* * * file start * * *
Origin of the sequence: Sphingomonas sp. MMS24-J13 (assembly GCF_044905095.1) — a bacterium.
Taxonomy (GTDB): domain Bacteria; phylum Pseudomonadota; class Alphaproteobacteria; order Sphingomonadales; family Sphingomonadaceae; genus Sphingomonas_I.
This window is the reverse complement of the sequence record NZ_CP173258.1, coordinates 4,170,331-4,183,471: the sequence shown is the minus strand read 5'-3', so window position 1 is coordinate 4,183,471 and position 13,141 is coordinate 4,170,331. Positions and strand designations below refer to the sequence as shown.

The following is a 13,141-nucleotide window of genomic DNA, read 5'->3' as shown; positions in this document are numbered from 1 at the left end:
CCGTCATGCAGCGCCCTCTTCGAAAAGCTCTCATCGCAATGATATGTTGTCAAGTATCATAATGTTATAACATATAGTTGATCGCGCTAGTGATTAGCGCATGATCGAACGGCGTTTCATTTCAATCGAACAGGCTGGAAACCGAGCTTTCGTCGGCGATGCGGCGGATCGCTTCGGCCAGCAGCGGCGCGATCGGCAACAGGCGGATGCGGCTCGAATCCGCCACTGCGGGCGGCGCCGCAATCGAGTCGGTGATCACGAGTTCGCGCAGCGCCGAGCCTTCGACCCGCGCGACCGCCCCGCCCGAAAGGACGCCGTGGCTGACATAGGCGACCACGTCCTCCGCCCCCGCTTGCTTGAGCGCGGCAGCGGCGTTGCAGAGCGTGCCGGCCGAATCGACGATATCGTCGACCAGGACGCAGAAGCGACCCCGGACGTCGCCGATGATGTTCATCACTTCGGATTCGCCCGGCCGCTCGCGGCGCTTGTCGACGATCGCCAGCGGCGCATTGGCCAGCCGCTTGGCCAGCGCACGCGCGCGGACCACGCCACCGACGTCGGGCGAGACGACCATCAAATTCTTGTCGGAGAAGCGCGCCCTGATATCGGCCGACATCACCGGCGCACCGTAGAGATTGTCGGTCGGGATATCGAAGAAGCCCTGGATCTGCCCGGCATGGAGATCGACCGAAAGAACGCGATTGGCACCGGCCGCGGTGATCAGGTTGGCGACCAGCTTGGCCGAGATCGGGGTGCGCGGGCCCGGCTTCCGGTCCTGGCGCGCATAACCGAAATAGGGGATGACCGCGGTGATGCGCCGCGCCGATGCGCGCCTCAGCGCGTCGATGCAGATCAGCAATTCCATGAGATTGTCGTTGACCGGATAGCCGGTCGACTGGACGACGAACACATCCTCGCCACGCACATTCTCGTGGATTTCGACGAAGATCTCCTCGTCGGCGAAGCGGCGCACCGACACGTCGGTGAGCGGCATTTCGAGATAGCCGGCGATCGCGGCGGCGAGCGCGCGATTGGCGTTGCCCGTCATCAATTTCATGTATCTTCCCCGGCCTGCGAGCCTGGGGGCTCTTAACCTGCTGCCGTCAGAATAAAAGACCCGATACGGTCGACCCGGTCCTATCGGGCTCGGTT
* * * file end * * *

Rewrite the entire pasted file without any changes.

Origin of the sequence: Sphingomonas sp. MMS24-J13 (assembly GCF_044905095.1) — a bacterium.
Taxonomy (GTDB): domain Bacteria; phylum Pseudomonadota; class Alphaproteobacteria; order Sphingomonadales; family Sphingomonadaceae; genus Sphingomonas_I.
This window is the reverse complement of the sequence record NZ_CP173258.1, coordinates 4,170,331-4,183,471: the sequence shown is the minus strand read 5'-3', so window position 1 is coordinate 4,183,471 and position 13,141 is coordinate 4,170,331. Positions and strand designations below refer to the sequence as shown.

The following is a 13,141-nucleotide window of genomic DNA, read 5'->3' as shown; positions in this document are numbered from 1 at the left end:
CCGTCATGCAGCGCCCTCTTCGAAAAGCTCTCATCGCAATGATATGTTGTCAAGTATCATAATGTTATAACATATAGTTGATCGCGCTAGTGATTAGCGCATGATCGAACGGCGTTTCATTTCAATCGAACAGGCTGGAAACCGAGCTTTCGTCGGCGATGCGGCGGATCGCTTCGGCCAGCAGCGGCGCGATCGGCAACAGGCGGATGCGGCTCGAATCCGCCACTGCGGGCGGCGCCGCAATCGAGTCGGTGATCACGAGTTCGCGCAGCGCCGAGCCTTCGACCCGCGCGACCGCCCCGCCCGAAAGGACGCCGTGGCTGACATAGGCGACCACGTCCTCCGCCCCCGCTTGCTTGAGCGCGGCAGCGGCGTTGCAGAGCGTGCCGGCCGAATCGACGATATCGTCGACCAGGACGCAGAAGCGACCCCGGACGTCGCCGATGATGTTCATCACTTCGGATTCGCCCGGCCGCTCGCGGCGCTTGTCGACGATCGCCAGCGGCGCATTGGCCAGCCGCTTGGCCAGCGCACGCGCGCGGACCACGCCACCGACGTCGGGCGAGACGACCATCAAATTCTTGTCGGAGAAGCGCGCCCTGATATCGGCCGACATCACCGGCGCACCGTAGAGATTGTCGGTCGGGATATCGAAGAAGCCCTGGATCTGCCCGGCATGGAGATCGACCGAAAGAACGCGATTGGCACCGGCCGCGGTGATCAGGTTGGCGACCAGCTTGGCCGAGATCGGGGTGCGCGGGCCCGGCTTCCGGTCCTGGCGCGCATAACCGAAATAGGGGATGACCGCGGTGATGCGCCGCGCCGATGCGCGCCTCAGCGCGTCGATGCAGATCAGCAATTCCATGAGATTGTCGTTGACCGGATAGCCGGTCGACTGGACGACGAACACATCCTCGCCACGCACATTCTCGTGGATTTCGACGAAGATCTCCTCGTCGGCGAAGCGGCGCACCGACACGTCGGTGAGCGGCATTTCGAGATAGCCGGCGATCGCGGCGGCGAGCGCGCGATTGGCGTTGCCCGTCATCAATTTCATGTATCTTCCCCGGCCTGCGAGCCTGGGGGCTCTTAACCTGCTGCCGTCAGAATAAAAGACCCGATACGGTCGACCCGGTCCTATCGGGCTCGGTT